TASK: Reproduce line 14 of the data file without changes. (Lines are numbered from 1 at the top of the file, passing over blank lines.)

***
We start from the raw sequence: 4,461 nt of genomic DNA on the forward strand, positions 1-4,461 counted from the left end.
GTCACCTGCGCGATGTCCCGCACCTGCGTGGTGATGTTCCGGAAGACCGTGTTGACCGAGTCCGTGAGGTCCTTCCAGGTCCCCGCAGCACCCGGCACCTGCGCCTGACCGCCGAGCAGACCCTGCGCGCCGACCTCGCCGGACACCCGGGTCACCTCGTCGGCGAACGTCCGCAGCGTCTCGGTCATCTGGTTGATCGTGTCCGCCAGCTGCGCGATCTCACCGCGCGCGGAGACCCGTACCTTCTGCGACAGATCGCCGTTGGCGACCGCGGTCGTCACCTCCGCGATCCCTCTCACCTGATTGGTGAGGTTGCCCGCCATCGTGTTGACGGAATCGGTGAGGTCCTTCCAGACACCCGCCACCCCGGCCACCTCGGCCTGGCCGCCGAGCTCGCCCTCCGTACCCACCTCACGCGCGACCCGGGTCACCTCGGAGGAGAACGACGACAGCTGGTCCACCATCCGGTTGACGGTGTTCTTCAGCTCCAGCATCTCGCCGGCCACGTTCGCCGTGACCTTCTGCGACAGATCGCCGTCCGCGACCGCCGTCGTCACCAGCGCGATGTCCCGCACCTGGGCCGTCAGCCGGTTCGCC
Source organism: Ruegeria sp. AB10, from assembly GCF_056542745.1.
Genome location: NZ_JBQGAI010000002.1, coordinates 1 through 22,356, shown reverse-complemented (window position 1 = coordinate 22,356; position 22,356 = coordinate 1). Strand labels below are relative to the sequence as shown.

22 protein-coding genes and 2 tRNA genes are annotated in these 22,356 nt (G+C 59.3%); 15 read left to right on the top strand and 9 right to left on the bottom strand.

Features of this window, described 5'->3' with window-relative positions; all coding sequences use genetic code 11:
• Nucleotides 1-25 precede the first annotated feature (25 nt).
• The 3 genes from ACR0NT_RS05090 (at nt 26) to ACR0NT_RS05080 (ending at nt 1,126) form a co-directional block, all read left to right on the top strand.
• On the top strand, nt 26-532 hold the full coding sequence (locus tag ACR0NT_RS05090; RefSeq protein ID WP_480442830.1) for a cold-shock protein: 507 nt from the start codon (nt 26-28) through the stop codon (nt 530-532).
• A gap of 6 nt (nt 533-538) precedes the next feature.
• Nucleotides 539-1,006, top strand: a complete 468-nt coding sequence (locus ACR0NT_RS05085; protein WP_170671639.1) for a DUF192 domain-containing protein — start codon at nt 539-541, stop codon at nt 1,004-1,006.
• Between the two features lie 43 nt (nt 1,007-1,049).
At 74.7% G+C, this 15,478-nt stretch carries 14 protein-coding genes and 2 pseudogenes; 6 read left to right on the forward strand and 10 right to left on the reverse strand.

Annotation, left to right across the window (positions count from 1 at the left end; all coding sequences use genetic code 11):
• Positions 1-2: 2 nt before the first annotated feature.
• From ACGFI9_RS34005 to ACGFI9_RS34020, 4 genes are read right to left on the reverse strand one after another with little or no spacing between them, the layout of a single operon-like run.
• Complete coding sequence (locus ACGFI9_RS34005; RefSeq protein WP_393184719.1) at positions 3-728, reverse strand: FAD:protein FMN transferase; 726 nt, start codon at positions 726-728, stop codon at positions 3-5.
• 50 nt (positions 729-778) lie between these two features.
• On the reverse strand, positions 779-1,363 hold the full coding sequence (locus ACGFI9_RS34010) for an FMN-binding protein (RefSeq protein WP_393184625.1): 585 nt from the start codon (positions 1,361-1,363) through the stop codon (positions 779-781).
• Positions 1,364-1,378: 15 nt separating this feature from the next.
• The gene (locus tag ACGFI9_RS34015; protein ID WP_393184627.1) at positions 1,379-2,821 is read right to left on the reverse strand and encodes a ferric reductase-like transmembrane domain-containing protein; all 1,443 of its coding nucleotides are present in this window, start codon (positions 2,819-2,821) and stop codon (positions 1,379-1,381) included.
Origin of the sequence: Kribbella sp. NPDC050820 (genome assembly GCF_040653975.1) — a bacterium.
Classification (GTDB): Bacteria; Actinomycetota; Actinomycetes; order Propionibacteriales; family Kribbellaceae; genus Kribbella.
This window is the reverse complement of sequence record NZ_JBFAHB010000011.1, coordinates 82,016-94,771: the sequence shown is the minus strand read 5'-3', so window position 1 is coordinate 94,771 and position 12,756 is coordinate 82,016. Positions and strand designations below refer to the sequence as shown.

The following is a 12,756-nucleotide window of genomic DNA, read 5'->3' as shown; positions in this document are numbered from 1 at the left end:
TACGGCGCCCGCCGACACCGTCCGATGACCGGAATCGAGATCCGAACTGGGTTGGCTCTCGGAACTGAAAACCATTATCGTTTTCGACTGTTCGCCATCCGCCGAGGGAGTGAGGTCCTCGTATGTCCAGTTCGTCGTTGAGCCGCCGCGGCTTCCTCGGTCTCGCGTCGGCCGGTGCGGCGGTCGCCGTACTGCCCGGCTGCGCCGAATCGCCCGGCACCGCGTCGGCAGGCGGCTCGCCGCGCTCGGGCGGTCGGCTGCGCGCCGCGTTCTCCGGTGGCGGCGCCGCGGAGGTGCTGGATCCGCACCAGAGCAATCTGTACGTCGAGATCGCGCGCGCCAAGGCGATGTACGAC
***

Annotation, left to right across the window (positions count from 1 at the left end; all coding sequences use genetic code 11):